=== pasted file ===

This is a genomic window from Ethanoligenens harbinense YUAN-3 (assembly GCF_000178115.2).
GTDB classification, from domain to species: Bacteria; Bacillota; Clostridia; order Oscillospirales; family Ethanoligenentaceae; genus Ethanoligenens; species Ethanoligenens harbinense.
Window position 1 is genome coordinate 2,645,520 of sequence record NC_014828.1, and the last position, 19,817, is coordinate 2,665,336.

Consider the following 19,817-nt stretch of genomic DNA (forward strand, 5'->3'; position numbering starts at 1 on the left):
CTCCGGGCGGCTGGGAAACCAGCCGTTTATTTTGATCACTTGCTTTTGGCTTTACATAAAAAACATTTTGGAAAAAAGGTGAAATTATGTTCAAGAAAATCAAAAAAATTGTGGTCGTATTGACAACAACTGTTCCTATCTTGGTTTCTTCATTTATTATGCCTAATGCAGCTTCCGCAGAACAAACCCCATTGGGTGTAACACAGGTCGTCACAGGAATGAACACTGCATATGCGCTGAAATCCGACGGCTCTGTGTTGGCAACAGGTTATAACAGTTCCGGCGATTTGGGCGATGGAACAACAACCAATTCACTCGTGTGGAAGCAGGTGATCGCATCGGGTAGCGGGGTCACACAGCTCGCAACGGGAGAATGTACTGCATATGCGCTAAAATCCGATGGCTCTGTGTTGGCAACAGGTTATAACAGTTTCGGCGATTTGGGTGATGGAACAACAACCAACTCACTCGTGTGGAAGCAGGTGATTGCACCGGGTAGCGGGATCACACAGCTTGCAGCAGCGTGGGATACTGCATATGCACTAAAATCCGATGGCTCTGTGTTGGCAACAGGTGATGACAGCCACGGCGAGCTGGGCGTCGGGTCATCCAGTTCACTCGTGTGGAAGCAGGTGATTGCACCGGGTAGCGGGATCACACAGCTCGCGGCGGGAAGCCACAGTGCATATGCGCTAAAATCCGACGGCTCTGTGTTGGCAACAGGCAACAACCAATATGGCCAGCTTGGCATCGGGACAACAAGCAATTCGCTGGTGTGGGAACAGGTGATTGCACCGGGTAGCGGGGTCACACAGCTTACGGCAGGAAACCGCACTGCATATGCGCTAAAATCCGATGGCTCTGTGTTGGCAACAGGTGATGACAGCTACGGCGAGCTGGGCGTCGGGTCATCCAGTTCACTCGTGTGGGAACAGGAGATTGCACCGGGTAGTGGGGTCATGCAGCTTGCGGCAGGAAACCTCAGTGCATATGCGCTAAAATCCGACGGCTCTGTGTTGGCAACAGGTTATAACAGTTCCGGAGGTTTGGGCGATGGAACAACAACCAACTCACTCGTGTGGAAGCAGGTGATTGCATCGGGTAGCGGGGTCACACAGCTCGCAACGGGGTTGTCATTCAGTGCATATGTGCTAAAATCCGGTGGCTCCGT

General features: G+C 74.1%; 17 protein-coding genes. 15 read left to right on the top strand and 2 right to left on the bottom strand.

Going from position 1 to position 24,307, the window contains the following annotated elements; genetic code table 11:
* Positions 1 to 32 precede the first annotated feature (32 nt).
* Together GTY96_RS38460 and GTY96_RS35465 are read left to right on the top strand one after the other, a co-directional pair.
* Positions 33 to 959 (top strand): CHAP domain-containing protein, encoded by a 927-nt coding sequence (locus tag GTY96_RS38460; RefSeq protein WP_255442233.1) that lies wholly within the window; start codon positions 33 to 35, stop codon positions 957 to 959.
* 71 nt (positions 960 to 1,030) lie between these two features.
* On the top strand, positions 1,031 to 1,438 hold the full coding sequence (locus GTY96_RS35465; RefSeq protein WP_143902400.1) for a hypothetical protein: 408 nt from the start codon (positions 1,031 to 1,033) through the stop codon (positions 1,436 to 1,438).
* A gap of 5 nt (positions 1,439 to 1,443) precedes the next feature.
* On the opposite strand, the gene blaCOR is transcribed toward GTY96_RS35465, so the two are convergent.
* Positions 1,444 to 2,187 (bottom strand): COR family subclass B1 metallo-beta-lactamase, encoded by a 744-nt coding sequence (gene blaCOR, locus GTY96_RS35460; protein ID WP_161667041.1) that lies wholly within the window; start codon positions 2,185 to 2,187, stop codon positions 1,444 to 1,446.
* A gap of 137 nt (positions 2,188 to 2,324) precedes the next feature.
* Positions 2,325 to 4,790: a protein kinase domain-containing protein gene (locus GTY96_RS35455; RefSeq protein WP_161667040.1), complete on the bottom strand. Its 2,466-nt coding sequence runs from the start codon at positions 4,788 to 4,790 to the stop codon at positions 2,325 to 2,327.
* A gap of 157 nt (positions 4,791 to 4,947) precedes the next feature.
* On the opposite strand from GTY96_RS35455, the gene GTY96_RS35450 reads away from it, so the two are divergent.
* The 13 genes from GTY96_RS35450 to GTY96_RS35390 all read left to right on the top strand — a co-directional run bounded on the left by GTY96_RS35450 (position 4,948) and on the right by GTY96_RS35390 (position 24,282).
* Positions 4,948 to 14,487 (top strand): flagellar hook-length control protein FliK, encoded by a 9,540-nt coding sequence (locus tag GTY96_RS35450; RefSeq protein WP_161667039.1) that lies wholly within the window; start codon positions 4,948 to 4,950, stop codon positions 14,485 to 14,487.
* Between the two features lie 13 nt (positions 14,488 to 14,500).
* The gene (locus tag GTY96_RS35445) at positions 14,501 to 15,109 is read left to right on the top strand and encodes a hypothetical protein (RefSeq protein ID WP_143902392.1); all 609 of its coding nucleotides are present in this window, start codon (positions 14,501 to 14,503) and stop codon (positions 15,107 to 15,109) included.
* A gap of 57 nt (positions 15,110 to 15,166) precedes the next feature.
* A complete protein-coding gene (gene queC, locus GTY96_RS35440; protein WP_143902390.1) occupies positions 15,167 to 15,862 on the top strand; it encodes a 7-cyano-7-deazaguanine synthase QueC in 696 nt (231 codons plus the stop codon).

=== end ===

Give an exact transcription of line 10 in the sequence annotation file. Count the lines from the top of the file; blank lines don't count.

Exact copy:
* Positions 33 to 959 (top strand): CHAP domain-containing protein, encoded by a 927-nt coding sequence (locus tag GTY96_RS38460; RefSeq protein WP_255442233.1) that lies wholly within the window; start codon positions 33 to 35, stop codon positions 957 to 959.